Father’s Day has always been a weird holiday for me. When I was a baby, my parents got divorced. My father signed away his visitation rights and I grew up strong, happy, and not knowing who he was. You don’t miss what you don’t know, I suppose, and my father left when I was so tiny that I had no memory of him. My mom was everything for me. We were The Gilmore Girls but without…no, we were just The Gilmore Girls. Still are, most days.
My mom and I lived with my grandfather as I grew up, who was sort of a father, sort of a grandfather given the living situation.
I love my grandfather and appreciate everything he did for me, so much more so in my adulthood. He took on a hybrid role without question not only because he loved me, but also because it’s what fathers do for their daughters.
When I was in college, my mom started dating the man I call my dad and they got married when I was in law school. And while he has never tried to push himself into any role in my life, he easily became my dad.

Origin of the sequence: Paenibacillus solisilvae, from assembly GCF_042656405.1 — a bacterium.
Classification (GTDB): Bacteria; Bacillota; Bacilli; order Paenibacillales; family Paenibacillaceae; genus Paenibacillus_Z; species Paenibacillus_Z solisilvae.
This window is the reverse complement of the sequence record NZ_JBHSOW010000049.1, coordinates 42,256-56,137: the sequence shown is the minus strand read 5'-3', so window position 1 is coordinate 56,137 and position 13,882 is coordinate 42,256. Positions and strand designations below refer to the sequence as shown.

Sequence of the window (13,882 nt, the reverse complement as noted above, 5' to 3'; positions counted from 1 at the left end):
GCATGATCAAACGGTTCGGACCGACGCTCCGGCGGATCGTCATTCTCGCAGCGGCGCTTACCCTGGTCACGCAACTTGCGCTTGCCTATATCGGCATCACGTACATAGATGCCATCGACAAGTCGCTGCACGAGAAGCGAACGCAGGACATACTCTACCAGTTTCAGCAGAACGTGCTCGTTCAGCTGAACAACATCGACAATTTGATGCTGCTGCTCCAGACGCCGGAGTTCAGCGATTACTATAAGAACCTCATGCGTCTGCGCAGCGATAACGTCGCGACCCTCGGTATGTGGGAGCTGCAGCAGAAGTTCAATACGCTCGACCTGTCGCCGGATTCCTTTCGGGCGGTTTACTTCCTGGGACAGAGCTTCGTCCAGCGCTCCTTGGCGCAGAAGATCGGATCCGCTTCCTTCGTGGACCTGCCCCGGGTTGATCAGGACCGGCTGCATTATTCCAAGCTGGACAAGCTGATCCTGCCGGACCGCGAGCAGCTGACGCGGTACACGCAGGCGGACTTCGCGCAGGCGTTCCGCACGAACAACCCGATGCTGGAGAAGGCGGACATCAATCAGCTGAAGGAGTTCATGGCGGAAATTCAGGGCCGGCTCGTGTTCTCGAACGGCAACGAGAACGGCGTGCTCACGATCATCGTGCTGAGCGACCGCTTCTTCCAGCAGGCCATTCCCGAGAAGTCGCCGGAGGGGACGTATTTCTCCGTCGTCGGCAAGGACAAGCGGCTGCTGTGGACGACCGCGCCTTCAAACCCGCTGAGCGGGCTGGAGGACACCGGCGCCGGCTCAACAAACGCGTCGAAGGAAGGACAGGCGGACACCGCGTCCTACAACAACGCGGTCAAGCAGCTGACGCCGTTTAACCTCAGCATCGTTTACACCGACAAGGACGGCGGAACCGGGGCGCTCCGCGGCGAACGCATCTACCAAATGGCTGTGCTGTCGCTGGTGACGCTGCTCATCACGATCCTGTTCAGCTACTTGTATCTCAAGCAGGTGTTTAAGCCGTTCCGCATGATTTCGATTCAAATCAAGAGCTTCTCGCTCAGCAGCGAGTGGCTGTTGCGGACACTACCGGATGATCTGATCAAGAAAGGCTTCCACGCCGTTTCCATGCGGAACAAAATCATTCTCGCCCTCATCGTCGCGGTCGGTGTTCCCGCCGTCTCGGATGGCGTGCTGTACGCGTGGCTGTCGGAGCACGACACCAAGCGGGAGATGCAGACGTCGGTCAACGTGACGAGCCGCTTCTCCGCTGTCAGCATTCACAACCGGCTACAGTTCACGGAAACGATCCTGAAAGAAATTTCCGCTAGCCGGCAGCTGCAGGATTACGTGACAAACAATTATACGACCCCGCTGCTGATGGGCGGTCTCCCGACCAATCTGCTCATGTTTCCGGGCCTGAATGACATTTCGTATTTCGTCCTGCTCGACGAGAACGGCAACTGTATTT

He helped me move (more times than either one of us wants to remember), he fixed up my first car, he showed up to my college and law school graduations, he helped walk me down the aisle, he counseled me through my divorce, he is Jeffrey’s “big papa.”
Jeffrey is lucky to have a father who loves him very much and has helped made the transition to our new shared custody easy for him.
I started my life in a place of not really understanding why fathers were all that necessary. And if you had asked me growing up, that’s what I would have told you. But I realize as I get older that I’ve been constantly surrounded by loving, strong fathers, who have bolstered me and the people around me. It’s not always about biology. It’s not always about perfect circumstances. Fatherhood, much like motherhood, is about love and self-sacrifice and dedication. And that is worth celebrating.